FIG. 5b clarifies the relation of PP and PPA messages and downlink realtime data transmissions to the frame and superframe timing in an embodiment where we again assume simultaneous FDD uplink and downlink transmission with two frames 14 per superframe 19. After the base station has transmitted a PP message, the first acknowledging chance for the mobile station is in the PPA slots of the next complete UL frame. After receiving the PPA acknowledgement message the base station may start the realtime DL data transmission in the next complete DL frame. It continues the realtime DL data transmission in the same slot in each following DL superframe, until the data source becomes exhausted (exhaustion not illustrated in the Figure), which the mobile station detects when it finds that the slot is empty.
Several simultaneous connections requiring realtime service may exist, in between a given mobile station and base station, both in the uplink aid downlink direction. Simultaneous connections are also called parallel connections. According to a preferred embodiment, the mobile station has a given temporary logic identifier which distinguishes it among other mobile stations communicating with the same base station subsystem. The length of this identifier can be for instance 12 bits. In order to distinguish between parallel connections, there may be used a short (for instance 2-bit) additional identifier. When the mobile station wishes, during a given connection, to start a parallel realtime connection, it sends the base station subsystem a capacity request where it notifies its temporary logic identifier as well as its additional identifier with a value different than the value of the additional identifier describing the preceding ongoing realtime connection. Respectively, the base station subsystem may start a new downlink parallel, realtime connection by transmitting a PP message where it includes the logic identifier of the mobile station for which the message is intended, plus an additional identifier with a value different than the values of additional identifiers describing already ongoing realtime connections. On the basis of the additional identifier, each receiving station knows whether the transmitting station wishes to increase the capacity of some ongoing realtime connection or to start a new parallel connection.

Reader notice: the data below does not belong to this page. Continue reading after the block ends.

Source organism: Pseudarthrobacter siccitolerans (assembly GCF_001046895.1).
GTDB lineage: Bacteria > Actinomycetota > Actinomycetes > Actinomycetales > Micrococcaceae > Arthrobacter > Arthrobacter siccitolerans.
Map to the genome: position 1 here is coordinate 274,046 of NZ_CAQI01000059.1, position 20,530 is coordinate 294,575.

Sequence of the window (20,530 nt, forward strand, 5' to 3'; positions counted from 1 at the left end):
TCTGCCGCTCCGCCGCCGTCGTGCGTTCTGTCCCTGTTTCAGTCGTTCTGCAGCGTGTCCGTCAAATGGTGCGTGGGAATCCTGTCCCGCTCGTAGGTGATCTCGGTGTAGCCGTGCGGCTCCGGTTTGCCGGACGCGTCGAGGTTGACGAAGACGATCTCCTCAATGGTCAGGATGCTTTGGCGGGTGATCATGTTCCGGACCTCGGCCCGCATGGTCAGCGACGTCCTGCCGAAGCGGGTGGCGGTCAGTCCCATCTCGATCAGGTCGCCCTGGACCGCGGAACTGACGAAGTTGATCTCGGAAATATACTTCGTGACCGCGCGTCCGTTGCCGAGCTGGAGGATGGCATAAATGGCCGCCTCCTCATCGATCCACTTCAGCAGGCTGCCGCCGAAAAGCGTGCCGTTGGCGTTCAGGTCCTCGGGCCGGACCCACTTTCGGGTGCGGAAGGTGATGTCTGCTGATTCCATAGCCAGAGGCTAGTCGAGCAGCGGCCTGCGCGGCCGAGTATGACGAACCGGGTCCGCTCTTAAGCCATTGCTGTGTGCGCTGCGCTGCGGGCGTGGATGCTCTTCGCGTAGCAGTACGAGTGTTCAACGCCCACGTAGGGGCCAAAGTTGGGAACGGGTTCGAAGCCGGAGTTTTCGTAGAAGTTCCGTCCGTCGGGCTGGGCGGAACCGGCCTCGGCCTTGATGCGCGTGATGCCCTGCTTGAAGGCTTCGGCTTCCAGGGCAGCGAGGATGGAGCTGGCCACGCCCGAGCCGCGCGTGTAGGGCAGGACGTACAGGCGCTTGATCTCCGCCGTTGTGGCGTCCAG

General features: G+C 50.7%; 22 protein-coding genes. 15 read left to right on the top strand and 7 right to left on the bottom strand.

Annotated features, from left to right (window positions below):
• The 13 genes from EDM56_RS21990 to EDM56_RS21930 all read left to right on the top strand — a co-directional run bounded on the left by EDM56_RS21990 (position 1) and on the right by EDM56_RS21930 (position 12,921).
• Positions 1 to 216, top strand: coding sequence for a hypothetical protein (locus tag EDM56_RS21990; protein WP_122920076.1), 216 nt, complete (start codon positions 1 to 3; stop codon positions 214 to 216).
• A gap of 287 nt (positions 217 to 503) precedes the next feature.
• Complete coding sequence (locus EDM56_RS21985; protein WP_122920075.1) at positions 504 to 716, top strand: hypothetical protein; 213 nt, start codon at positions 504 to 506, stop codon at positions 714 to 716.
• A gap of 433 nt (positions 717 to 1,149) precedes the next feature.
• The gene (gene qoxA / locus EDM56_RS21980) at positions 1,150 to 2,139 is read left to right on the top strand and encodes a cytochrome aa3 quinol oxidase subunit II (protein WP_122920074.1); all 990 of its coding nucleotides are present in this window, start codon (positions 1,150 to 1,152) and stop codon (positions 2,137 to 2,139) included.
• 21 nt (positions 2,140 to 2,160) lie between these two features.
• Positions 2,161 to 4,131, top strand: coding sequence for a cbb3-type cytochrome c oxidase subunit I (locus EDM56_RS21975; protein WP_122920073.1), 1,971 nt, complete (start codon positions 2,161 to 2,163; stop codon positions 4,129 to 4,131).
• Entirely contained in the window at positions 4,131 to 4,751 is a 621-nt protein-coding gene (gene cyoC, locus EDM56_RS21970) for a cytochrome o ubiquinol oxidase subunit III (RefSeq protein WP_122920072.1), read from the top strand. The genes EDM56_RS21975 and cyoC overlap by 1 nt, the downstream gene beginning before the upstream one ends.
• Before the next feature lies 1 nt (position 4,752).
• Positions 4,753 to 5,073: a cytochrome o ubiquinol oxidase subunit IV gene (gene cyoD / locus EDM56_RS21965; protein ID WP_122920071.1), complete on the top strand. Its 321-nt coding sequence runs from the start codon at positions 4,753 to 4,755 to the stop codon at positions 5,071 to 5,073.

FIGS. 6a and 6b illustrate a non-realtime uplink data transmission in a normal case. Arrow 34 corresponds to arrow 20 in FIG. 4a, i.e. it represents the data concerning the location of the next PRA slots transmitted in the Y slot of a given downlink superframe. In one of the successive PRA slots, the mobile station transmits, according to arrow 35, a PRA message where it identifies itself and notifies how much non-realtime data it wishes to transmit. The amount of data can be given for instance in bytes. In the next PAG slot, the base station notifies, according to arrow 36, what is the location of the control slot reserved as the uplink-direction control channel in the downlink superframe. In the next control slot, the base station transmits, according to arrow 37, the locations in the uplink superframe of the first slots reserved for the connection. In these slots, the mobile station transmits uplink data according to arrow 38. The uplink slots are grouped for instance so that 16 slots form a group. A control message according to arrow 37 has transmitted for the mobile station information of the location of these 16 slots. When the mobile station has transmitted 16 slotted messages, it receives, according to arrow 39, in the next control slot from the base station subsystem a response, where the base station informs how the data was received in the slots of the first group. If the base station has found fault in some slots, the mobile station must retransmit the data contained in these slots. The control message illustrated by arrow 39 also contains information of the location of the slots belonging to the next group, in which case uplink transmission continues in these slots according to arrow 40. Transmission ends when the mobile station has transmitted all of the desired information.